Presqu’ile is expecting company this May long weekend

Thousands of migratory birds set to delight during Warblers and Whimbrels 2014
 

As sure as the sun rises, Presqu’ile Provincial Park is once again playing host to thousands of tired, hungry songbirds and shorebirds as they pass through the Brighton area on their way towards their forest and Arctic summer homes via the welcoming peninsulas and treelines of one of Ontario’s best migratory hot spots. 

Although some birds will trickle through Presqu’ile after the waterfowl arrive in March, the second big wave of migration happens in May.  Presqu’ile celebrates this event with its annual Warblers and Whimbrels Festival.  The festival, which takes place during the May long weekend every year, is one of the coolest things about spring in this part of the province.

“Presqu’ile is a bit of a magnet for these migratory birds because of the geography, the habitat and the way the park sticks out into Lake Ontario,” says David Bree, park naturalist at Presqu’ile.  “These birds are on a very long journey and crossing the Great Lakes is very difficult for the smaller songbirds, depending on the winds, so they love to stop and feed and rest in these little points that jut out into the water.  Shorebirds on the other hand are incredible flyers and come here to feed and rest during their long journey to the Arctic.”

 

Dunlins gather at Presqu'ile Provincial Park.

  Continue reading Presqu’ile is expecting company this May long weekend

Friends of Ontario Parks

The next time you walk the boardwalk at Presqu’ile Provincial Park or attend the Huron Fringe Birding Festival at MacGregor Point Provincial Park, thank a Friend. 

Friends of Ontario Parks are not-for-profit, charitable organizations full of dedicated volunteers. These volunteers usually hail from a nearby community or they’ve camped in a park that they’ve grown to love and respect. Today, there are 27 not-for-profit Friends organizations dedicated to enhancing the educational, recreational, research and resource protection mandates of the parks they are affiliated with.

If you want to become a Friends volunteer at your favourite park, contact a Friends group directly. But if your park doesn’t have a Friends group and you are interested in starting one, speak to your local park superintendent.   http://www.ontarioparks.com/partnerships/

Some of Ontario Parks’ best events are organized by Friends. Here are two you won’t want to miss in 2014:

Continue reading Friends of Ontario Parks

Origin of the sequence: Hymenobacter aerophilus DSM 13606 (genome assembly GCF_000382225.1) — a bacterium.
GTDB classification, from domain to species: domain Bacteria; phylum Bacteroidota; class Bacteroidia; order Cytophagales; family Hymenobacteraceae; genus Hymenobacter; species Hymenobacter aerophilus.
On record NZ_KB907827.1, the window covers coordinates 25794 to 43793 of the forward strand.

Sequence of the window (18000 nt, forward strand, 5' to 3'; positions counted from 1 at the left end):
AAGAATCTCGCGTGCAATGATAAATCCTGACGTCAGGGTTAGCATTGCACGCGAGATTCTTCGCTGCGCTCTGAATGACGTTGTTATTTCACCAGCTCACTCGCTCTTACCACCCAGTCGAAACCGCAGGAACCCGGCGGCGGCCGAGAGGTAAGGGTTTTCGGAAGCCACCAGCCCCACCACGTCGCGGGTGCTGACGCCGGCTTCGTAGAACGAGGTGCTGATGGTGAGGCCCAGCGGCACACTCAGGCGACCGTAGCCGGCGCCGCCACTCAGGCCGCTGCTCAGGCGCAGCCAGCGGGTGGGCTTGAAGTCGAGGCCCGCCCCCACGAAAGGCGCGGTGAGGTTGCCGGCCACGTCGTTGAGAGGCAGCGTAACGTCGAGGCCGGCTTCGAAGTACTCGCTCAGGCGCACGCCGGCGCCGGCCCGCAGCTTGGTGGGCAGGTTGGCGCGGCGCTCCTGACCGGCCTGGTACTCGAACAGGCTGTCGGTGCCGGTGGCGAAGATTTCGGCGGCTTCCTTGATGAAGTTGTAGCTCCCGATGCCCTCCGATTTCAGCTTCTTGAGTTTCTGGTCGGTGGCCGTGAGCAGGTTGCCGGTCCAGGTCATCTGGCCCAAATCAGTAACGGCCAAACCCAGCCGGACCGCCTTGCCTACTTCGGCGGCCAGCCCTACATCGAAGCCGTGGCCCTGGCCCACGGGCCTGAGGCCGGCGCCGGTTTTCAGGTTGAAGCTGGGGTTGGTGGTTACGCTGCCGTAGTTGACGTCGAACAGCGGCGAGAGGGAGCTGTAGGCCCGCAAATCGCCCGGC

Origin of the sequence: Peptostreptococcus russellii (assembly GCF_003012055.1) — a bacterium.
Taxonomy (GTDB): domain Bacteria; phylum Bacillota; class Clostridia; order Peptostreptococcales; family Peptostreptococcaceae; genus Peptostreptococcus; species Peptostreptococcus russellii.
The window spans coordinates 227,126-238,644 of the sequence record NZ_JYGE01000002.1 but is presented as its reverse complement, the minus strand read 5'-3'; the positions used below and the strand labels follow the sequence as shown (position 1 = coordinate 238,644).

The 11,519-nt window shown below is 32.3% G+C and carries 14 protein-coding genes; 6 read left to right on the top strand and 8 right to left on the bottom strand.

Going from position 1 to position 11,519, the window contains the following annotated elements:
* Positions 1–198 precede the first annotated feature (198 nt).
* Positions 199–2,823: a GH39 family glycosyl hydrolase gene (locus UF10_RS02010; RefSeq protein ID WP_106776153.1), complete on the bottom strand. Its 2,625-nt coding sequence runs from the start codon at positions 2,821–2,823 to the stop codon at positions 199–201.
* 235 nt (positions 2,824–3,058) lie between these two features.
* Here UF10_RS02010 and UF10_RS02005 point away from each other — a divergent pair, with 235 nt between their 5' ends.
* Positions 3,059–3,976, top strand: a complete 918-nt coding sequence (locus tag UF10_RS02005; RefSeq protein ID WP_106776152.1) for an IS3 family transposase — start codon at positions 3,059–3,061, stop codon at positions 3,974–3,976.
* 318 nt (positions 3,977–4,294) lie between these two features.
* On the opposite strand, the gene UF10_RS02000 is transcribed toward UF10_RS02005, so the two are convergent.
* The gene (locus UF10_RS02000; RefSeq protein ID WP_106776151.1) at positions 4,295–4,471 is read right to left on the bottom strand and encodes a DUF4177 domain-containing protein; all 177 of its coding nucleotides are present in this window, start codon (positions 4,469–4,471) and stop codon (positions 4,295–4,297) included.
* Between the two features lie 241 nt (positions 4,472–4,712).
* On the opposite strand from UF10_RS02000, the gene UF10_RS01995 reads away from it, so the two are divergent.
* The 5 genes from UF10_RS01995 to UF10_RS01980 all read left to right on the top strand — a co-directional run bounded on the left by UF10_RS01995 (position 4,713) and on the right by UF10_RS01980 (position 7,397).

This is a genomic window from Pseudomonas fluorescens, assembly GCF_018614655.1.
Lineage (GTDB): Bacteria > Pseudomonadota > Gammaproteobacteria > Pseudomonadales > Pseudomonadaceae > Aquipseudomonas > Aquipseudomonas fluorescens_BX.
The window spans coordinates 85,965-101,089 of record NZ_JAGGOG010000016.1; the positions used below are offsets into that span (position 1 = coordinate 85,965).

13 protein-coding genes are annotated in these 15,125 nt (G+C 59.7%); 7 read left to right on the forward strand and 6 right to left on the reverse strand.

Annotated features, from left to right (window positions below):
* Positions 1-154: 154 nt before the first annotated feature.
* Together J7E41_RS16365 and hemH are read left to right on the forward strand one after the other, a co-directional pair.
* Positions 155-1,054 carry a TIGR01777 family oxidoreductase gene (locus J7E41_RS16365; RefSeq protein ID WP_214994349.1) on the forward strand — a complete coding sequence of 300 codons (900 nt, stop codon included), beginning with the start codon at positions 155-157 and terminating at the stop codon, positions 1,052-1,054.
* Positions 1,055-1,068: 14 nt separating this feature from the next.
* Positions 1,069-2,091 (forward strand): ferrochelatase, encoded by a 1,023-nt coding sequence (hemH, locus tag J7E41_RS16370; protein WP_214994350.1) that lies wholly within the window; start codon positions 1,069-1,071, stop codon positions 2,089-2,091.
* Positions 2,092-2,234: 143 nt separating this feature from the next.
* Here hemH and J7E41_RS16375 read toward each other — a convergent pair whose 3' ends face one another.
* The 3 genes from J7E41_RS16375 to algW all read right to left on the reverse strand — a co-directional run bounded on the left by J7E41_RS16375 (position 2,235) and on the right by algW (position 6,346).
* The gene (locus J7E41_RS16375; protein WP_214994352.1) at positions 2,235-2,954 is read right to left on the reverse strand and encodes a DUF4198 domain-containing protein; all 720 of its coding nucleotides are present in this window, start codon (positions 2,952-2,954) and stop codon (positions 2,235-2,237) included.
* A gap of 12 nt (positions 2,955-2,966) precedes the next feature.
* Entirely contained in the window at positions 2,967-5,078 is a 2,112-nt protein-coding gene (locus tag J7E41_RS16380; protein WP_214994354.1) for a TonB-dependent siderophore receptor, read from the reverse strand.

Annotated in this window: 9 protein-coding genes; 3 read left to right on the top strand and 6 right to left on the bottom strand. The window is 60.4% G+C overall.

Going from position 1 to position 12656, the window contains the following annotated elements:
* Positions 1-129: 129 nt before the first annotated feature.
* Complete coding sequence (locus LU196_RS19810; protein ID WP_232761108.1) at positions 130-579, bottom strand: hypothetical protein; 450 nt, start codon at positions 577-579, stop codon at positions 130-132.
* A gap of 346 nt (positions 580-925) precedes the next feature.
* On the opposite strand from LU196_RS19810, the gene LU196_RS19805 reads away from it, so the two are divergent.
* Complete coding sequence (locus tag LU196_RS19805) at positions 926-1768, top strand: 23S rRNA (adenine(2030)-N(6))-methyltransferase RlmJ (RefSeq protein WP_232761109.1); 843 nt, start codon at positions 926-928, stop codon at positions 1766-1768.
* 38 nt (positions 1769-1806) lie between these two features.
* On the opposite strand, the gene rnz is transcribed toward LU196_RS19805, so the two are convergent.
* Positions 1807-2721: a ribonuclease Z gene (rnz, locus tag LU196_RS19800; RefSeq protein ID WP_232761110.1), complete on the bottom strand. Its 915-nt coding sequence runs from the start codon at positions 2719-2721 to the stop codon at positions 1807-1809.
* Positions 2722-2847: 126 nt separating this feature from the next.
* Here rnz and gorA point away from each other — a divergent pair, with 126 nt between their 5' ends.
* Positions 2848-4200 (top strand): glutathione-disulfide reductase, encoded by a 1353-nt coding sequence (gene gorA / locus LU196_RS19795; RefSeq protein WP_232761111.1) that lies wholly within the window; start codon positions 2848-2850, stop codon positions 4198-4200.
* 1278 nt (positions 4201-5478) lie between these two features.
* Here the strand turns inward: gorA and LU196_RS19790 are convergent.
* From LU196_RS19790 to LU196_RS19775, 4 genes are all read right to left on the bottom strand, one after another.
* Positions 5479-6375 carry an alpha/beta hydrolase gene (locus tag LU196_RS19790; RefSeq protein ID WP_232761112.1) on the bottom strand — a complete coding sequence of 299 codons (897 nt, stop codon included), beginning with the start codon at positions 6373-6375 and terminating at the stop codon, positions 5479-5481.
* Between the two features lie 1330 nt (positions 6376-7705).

Discover ice volcanoes and wintering waterfowl at Presqu’ile this winter!

Guest Blogger: David Bree
Sr. Natural Heritage Education Leader
 Presqu’ile Provincial Park
 

When thinking of visiting parks, most people picture swimming at the beach, walking sun-dabbled forest trails or perhaps just relaxing in front of the tent or trailer while the BBQ warms up.  These are all decidedly summery, warm-weather activities, and only a part of a park’s story.  You need to experience the other seasons to really get to know your favourite park.  While winter camping may not be for everyone (some of our parks offer great winter-camping experiences) anyone can appreciate a day visit to a park in winter.

Although campgrounds in Presqu’ile Provincial Park close at Thanksgiving, the park is open to day-use all year, with car access right to Lake Ontario.  Winter, in many ways, is the most dramatic season at the park as the lake and sky above offer an endlessly changing face.  Water may be blue, green, gray or some unnamed combination of these colours.  It may be mirror-flat or have 3-metre waves rolling into shore.  No matter the violence of the lake, winter waterfowl, such as Long-tailed Ducks, will be bobbing amongst the waves, seemingly unconcerned with either the freezing temperatures or the crashing waves.

Long-tailed duck spotted off the shore of Presqu’ile Provincial Park.

Fresh snow provides its own fascination.  In addition to providing the stuff of traditional winter activities such as cross-country skiing, snowshoeing or building snowmen, it also provides nature with a parchment to record its stories on.  Creatures almost never seen, leave their tracks behind to be read; a Meadow Vole coming above the snow for a few dangerous metres to investigate a food source before disappearing back into a snowy tunnel; a Fisher patrolling the shoreline, hoping for a meal; small birds hopping around the grass heads poking above the snow, with only some chaff scattered to indicate theseeds that were consumed.  Occasionally something very dramatic can be found: a fox chasing a hare, or a depression, flanked by the trace of wingtips where an owl crashed into the snow to try and get at that Meadow Vole.  These stories are ephemeral however, gone with the next melt, strong wind, or snowfall, a clean canvas for the next chapter.